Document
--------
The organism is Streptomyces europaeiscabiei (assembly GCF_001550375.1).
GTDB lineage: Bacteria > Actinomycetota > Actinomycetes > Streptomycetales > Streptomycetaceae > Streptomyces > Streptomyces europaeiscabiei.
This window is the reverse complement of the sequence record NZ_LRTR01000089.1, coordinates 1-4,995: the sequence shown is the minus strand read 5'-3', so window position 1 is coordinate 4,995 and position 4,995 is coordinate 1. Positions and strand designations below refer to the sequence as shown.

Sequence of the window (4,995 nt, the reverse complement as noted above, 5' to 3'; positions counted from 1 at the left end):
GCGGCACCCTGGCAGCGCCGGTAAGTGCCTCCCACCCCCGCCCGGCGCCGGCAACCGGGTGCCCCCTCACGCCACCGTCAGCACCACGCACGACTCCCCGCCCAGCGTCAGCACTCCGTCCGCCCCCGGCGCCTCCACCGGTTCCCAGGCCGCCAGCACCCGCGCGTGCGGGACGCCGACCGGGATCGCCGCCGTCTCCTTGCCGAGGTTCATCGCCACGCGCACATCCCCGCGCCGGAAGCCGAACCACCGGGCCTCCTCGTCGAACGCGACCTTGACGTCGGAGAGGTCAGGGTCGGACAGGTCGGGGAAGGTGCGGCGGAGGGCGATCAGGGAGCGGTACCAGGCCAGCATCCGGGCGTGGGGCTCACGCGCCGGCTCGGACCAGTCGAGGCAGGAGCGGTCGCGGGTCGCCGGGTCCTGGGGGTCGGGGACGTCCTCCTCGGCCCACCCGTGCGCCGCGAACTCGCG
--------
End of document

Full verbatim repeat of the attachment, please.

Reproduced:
The organism is Streptomyces europaeiscabiei (assembly GCF_001550375.1).
GTDB lineage: Bacteria > Actinomycetota > Actinomycetes > Streptomycetales > Streptomycetaceae > Streptomyces > Streptomyces europaeiscabiei.
This window is the reverse complement of the sequence record NZ_LRTR01000089.1, coordinates 1-4,995: the sequence shown is the minus strand read 5'-3', so window position 1 is coordinate 4,995 and position 4,995 is coordinate 1. Positions and strand designations below refer to the sequence as shown.

Sequence of the window (4,995 nt, the reverse complement as noted above, 5' to 3'; positions counted from 1 at the left end):
GCGGCACCCTGGCAGCGCCGGTAAGTGCCTCCCACCCCCGCCCGGCGCCGGCAACCGGGTGCCCCCTCACGCCACCGTCAGCACCACGCACGACTCCCCGCCCAGCGTCAGCACTCCGTCCGCCCCCGGCGCCTCCACCGGTTCCCAGGCCGCCAGCACCCGCGCGTGCGGGACGCCGACCGGGATCGCCGCCGTCTCCTTGCCGAGGTTCATCGCCACGCGCACATCCCCGCGCCGGAAGCCGAACCACCGGGCCTCCTCGTCGAACGCGACCTTGACGTCGGAGAGGTCAGGGTCGGACAGGTCGGGGAAGGTGCGGCGGAGGGCGATCAGGGAGCGGTACCAGGCCAGCATCCGGGCGTGGGGCTCACGCGCCGGCTCGGACCAGTCGAGGCAGGAGCGGTCGCGGGTCGCCGGGTCCTGGGGGTCGGGGACGTCCTCCTCGGCCCACCCGTGCGCCGCGAACTCGCG